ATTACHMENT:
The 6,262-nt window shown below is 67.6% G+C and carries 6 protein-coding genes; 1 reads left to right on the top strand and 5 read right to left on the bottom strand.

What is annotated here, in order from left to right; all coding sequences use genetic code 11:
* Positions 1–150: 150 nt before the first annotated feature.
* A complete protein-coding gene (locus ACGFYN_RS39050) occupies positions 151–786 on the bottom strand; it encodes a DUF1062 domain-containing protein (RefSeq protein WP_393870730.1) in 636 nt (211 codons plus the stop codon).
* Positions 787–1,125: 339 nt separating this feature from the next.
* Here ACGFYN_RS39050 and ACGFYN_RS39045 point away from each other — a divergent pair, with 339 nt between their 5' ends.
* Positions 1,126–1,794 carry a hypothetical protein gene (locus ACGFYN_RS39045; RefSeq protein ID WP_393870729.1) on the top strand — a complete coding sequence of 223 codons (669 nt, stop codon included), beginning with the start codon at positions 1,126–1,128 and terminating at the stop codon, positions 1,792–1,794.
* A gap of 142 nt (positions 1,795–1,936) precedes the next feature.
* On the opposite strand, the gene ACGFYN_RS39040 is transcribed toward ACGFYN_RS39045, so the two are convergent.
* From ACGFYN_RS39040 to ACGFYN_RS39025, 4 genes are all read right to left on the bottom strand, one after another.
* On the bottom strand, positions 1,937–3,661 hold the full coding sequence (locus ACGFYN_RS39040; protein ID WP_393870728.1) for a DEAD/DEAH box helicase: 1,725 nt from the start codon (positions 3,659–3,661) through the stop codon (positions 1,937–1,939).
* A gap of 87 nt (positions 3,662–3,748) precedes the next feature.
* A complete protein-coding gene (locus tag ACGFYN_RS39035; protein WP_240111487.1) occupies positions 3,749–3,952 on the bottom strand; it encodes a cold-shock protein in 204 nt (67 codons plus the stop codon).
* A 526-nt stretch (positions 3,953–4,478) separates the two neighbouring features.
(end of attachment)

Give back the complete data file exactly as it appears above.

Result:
The 6,262-nt window shown below is 67.6% G+C and carries 6 protein-coding genes; 1 reads left to right on the top strand and 5 read right to left on the bottom strand.

What is annotated here, in order from left to right; all coding sequences use genetic code 11:
* Positions 1–150: 150 nt before the first annotated feature.
* A complete protein-coding gene (locus ACGFYN_RS39050) occupies positions 151–786 on the bottom strand; it encodes a DUF1062 domain-containing protein (RefSeq protein WP_393870730.1) in 636 nt (211 codons plus the stop codon).
* Positions 787–1,125: 339 nt separating this feature from the next.
* Here ACGFYN_RS39050 and ACGFYN_RS39045 point away from each other — a divergent pair, with 339 nt between their 5' ends.
* Positions 1,126–1,794 carry a hypothetical protein gene (locus ACGFYN_RS39045; RefSeq protein ID WP_393870729.1) on the top strand — a complete coding sequence of 223 codons (669 nt, stop codon included), beginning with the start codon at positions 1,126–1,128 and terminating at the stop codon, positions 1,792–1,794.
* A gap of 142 nt (positions 1,795–1,936) precedes the next feature.
* On the opposite strand, the gene ACGFYN_RS39040 is transcribed toward ACGFYN_RS39045, so the two are convergent.
* From ACGFYN_RS39040 to ACGFYN_RS39025, 4 genes are all read right to left on the bottom strand, one after another.
* On the bottom strand, positions 1,937–3,661 hold the full coding sequence (locus ACGFYN_RS39040; protein ID WP_393870728.1) for a DEAD/DEAH box helicase: 1,725 nt from the start codon (positions 3,659–3,661) through the stop codon (positions 1,937–1,939).
* A gap of 87 nt (positions 3,662–3,748) precedes the next feature.
* A complete protein-coding gene (locus tag ACGFYN_RS39035; protein WP_240111487.1) occupies positions 3,749–3,952 on the bottom strand; it encodes a cold-shock protein in 204 nt (67 codons plus the stop codon).
* A 526-nt stretch (positions 3,953–4,478) separates the two neighbouring features.